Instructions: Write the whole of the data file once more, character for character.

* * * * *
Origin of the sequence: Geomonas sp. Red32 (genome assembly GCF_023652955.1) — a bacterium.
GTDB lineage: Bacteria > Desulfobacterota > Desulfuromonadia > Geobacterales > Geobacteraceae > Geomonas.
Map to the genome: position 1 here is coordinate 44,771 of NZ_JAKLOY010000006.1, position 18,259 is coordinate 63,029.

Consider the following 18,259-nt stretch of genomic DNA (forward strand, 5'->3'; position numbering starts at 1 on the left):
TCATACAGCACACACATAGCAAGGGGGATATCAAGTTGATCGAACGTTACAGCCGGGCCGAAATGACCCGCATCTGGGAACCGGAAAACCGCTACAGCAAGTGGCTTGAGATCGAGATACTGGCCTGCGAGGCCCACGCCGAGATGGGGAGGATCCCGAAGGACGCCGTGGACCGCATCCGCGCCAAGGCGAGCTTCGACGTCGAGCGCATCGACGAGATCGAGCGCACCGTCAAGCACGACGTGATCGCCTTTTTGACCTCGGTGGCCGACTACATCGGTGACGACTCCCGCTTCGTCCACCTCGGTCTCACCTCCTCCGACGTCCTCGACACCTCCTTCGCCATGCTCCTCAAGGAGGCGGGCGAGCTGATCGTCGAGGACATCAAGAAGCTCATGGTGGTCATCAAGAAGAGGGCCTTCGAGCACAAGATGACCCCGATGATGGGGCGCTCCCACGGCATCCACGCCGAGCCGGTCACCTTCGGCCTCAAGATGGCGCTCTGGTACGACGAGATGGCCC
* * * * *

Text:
Origin of the sequence: Geomonas sp. Red32 (genome assembly GCF_023652955.1) — a bacterium.
GTDB lineage: Bacteria > Desulfobacterota > Desulfuromonadia > Geobacterales > Geobacteraceae > Geomonas.
Map to the genome: position 1 here is coordinate 44,771 of NZ_JAKLOY010000006.1, position 18,259 is coordinate 63,029.

Consider the following 18,259-nt stretch of genomic DNA (forward strand, 5'->3'; position numbering starts at 1 on the left):
TCATACAGCACACACATAGCAAGGGGGATATCAAGTTGATCGAACGTTACAGCCGGGCCGAAATGACCCGCATCTGGGAACCGGAAAACCGCTACAGCAAGTGGCTTGAGATCGAGATACTGGCCTGCGAGGCCCACGCCGAGATGGGGAGGATCCCGAAGGACGCCGTGGACCGCATCCGCGCCAAGGCGAGCTTCGACGTCGAGCGCATCGACGAGATCGAGCGCACCGTCAAGCACGACGTGATCGCCTTTTTGACCTCGGTGGCCGACTACATCGGTGACGACTCCCGCTTCGTCCACCTCGGTCTCACCTCCTCCGACGTCCTCGACACCTCCTTCGCCATGCTCCTCAAGGAGGCGGGCGAGCTGATCGTCGAGGACATCAAGAAGCTCATGGTGGTCATCAAGAAGAGGGCCTTCGAGCACAAGATGACCCCGATGATGGGGCGCTCCCACGGCATCCACGCCGAGCCGGTCACCTTCGGCCTCAAGATGGCGCTCTGGTACGACGAGATGGCCC